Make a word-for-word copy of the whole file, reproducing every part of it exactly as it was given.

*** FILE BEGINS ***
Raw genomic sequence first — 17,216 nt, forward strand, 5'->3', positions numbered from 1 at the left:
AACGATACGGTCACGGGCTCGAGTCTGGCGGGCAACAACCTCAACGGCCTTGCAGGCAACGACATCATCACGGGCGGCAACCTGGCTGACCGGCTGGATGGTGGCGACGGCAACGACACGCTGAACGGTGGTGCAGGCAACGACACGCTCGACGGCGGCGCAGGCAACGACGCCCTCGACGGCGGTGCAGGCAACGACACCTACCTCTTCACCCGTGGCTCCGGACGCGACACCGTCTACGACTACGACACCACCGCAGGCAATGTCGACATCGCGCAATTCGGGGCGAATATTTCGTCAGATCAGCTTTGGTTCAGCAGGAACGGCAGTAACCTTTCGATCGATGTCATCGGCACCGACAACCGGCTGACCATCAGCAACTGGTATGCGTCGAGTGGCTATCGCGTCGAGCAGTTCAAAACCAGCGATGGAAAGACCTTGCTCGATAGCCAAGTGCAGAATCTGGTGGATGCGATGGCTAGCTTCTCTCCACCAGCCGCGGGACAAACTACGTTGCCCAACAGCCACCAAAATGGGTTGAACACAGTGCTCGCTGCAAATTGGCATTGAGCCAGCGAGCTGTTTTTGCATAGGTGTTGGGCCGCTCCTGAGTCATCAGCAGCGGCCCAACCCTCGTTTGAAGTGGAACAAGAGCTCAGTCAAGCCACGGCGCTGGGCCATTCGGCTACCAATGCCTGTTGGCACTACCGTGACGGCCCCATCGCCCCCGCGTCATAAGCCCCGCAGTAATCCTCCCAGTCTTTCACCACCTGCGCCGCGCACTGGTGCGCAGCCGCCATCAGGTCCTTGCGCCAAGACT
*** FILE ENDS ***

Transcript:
Raw genomic sequence first — 17,216 nt, forward strand, 5'->3', positions numbered from 1 at the left:
AACGATACGGTCACGGGCTCGAGTCTGGCGGGCAACAACCTCAACGGCCTTGCAGGCAACGACATCATCACGGGCGGCAACCTGGCTGACCGGCTGGATGGTGGCGACGGCAACGACACGCTGAACGGTGGTGCAGGCAACGACACGCTCGACGGCGGCGCAGGCAACGACGCCCTCGACGGCGGTGCAGGCAACGACACCTACCTCTTCACCCGTGGCTCCGGACGCGACACCGTCTACGACTACGACACCACCGCAGGCAATGTCGACATCGCGCAATTCGGGGCGAATATTTCGTCAGATCAGCTTTGGTTCAGCAGGAACGGCAGTAACCTTTCGATCGATGTCATCGGCACCGACAACCGGCTGACCATCAGCAACTGGTATGCGTCGAGTGGCTATCGCGTCGAGCAGTTCAAAACCAGCGATGGAAAGACCTTGCTCGATAGCCAAGTGCAGAATCTGGTGGATGCGATGGCTAGCTTCTCTCCACCAGCCGCGGGACAAACTACGTTGCCCAACAGCCACCAAAATGGGTTGAACACAGTGCTCGCTGCAAATTGGCATTGAGCCAGCGAGCTGTTTTTGCATAGGTGTTGGGCCGCTCCTGAGTCATCAGCAGCGGCCCAACCCTCGTTTGAAGTGGAACAAGAGCTCAGTCAAGCCACGGCGCTGGGCCATTCGGCTACCAATGCCTGTTGGCACTACCGTGACGGCCCCATCGCCCCCGCGTCATAAGCCCCGCAGTAATCCTCCCAGTCTTTCACCACCTGCGCCGCGCACTGGTGCGCAGCCGCCATCAGGTCCTTGCGCCAAGACT